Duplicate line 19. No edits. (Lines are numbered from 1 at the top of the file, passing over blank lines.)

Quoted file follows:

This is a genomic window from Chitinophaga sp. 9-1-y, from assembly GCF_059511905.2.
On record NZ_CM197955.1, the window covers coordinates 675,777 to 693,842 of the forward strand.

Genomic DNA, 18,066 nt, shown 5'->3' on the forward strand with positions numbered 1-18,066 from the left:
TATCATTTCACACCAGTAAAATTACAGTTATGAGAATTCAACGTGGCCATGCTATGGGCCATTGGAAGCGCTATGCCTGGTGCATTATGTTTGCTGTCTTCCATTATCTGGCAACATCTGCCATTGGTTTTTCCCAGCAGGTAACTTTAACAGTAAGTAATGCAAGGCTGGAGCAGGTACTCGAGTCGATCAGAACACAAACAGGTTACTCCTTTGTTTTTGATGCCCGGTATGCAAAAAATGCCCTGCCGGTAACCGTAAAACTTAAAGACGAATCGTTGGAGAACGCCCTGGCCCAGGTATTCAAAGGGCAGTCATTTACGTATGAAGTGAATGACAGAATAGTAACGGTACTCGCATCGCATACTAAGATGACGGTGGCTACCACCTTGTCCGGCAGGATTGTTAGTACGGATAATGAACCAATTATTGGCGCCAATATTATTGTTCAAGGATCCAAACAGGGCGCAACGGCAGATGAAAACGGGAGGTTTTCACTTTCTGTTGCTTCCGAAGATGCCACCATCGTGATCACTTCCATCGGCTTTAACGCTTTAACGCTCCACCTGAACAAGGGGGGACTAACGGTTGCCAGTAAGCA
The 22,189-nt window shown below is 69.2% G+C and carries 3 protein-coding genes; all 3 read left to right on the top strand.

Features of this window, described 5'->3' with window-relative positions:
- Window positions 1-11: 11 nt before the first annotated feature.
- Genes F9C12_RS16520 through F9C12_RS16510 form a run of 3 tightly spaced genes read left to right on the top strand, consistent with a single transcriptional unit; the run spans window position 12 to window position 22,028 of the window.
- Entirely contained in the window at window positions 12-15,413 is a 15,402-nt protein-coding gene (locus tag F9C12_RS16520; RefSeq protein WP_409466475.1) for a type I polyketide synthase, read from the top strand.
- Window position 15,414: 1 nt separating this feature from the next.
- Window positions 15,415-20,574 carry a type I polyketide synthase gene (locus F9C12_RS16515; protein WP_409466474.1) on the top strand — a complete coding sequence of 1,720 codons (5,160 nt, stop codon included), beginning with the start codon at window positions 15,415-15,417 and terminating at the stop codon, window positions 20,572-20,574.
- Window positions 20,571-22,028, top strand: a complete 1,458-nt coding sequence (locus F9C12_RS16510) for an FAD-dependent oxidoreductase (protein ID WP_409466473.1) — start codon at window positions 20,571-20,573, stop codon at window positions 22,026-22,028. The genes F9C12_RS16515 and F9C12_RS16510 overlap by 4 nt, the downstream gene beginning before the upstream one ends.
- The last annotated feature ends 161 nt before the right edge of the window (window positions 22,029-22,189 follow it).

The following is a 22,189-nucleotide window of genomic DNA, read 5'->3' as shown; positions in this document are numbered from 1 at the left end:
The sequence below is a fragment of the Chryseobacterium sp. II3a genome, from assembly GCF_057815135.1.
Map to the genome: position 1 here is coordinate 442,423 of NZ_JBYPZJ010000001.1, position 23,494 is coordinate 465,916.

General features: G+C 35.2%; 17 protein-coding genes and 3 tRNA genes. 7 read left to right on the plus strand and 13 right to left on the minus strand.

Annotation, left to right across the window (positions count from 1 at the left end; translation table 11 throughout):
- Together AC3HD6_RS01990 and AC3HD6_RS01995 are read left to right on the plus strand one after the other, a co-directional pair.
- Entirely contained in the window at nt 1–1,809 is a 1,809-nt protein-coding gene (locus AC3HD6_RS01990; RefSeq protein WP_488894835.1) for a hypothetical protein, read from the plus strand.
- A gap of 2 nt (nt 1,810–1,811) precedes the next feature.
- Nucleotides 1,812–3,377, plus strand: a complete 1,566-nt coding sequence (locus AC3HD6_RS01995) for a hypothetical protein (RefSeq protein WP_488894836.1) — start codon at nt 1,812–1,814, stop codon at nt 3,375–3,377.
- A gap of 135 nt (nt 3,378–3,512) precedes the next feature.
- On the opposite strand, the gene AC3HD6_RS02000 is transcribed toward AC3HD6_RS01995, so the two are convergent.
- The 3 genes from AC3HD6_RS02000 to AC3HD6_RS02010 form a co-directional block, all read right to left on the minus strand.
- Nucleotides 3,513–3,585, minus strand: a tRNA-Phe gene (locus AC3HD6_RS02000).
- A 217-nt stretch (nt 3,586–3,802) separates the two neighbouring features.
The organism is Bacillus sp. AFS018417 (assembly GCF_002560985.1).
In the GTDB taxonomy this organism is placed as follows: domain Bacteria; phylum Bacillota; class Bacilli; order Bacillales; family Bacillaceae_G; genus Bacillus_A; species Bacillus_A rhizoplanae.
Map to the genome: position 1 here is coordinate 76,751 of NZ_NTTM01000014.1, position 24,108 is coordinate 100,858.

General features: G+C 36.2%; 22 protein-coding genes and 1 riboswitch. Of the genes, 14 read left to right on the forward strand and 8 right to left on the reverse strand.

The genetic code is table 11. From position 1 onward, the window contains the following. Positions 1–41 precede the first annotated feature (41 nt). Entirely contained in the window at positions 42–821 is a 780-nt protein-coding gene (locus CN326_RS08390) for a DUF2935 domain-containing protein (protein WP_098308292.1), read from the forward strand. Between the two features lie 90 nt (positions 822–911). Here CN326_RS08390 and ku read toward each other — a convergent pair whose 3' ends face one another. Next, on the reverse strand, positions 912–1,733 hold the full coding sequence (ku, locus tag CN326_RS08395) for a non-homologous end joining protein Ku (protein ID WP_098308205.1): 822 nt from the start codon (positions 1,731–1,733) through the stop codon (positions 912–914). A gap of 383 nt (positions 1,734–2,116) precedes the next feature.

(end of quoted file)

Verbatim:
- Together AC3HD6_RS01990 and AC3HD6_RS01995 are read left to right on the plus strand one after the other, a co-directional pair.